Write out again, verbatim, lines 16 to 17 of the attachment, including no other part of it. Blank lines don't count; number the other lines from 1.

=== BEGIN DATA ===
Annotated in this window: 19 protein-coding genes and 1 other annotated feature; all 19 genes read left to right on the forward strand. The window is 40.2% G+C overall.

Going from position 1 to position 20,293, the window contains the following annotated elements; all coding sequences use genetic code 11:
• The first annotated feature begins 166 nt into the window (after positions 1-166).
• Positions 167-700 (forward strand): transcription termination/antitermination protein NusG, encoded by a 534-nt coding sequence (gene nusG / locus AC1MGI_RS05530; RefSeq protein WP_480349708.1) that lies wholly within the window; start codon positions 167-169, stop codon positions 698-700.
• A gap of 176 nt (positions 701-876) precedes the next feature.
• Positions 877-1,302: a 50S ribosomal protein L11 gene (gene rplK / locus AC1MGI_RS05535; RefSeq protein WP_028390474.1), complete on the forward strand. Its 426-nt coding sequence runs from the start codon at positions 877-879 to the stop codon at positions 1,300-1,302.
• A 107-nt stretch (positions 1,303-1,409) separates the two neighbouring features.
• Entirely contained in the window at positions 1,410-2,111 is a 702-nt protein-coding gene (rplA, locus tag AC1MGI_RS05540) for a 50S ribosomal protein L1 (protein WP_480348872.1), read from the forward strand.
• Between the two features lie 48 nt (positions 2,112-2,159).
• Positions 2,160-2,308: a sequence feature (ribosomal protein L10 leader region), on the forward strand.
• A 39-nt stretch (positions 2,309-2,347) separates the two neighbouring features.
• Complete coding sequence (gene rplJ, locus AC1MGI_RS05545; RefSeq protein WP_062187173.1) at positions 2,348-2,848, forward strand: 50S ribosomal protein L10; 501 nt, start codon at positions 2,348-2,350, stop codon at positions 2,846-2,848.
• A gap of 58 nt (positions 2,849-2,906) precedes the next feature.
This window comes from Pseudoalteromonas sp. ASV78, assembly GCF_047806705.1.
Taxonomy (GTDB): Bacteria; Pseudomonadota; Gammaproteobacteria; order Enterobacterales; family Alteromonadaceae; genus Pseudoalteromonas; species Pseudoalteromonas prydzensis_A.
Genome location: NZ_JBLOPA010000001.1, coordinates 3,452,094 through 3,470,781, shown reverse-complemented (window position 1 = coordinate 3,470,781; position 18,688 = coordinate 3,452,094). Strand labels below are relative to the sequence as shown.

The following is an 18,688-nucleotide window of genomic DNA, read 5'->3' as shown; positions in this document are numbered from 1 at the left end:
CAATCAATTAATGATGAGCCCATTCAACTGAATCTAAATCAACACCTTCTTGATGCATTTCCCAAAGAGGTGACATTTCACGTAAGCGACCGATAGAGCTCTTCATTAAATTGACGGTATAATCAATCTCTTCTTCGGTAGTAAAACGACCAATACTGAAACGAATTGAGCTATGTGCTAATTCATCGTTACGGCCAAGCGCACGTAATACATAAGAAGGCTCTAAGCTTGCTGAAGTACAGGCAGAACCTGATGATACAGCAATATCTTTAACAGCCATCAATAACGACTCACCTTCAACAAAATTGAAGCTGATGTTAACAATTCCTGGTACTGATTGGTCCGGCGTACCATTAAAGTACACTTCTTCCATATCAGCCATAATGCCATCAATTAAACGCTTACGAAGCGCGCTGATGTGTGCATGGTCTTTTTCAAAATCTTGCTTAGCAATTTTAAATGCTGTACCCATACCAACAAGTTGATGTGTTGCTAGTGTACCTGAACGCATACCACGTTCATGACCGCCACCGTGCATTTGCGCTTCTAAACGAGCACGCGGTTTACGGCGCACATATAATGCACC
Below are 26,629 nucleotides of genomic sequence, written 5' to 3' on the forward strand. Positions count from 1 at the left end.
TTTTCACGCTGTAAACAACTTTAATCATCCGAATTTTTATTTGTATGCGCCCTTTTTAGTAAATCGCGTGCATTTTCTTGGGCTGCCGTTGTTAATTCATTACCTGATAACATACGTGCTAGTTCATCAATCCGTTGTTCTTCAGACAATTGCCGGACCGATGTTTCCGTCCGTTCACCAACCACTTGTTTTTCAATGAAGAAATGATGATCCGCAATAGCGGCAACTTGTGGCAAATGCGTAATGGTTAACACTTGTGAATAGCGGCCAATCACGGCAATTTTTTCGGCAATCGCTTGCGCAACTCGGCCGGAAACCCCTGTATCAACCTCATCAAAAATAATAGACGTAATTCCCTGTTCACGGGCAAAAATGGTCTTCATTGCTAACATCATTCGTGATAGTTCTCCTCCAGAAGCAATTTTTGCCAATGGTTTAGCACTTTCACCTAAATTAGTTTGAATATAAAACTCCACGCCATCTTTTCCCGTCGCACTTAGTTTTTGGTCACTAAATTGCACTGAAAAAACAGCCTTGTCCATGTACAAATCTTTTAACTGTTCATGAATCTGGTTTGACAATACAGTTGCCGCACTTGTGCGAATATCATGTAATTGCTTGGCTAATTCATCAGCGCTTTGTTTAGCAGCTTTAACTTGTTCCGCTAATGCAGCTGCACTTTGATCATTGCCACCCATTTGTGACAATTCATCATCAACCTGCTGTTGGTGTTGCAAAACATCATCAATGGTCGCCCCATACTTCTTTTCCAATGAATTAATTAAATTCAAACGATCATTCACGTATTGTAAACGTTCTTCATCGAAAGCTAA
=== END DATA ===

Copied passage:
Genome location: NZ_JBLOPA010000001.1, coordinates 3,452,094 through 3,470,781, shown reverse-complemented (window position 1 = coordinate 3,470,781; position 18,688 = coordinate 3,452,094). Strand labels below are relative to the sequence as shown.

The following is an 18,688-nucleotide window of genomic DNA, read 5'->3' as shown; positions in this document are numbered from 1 at the left end: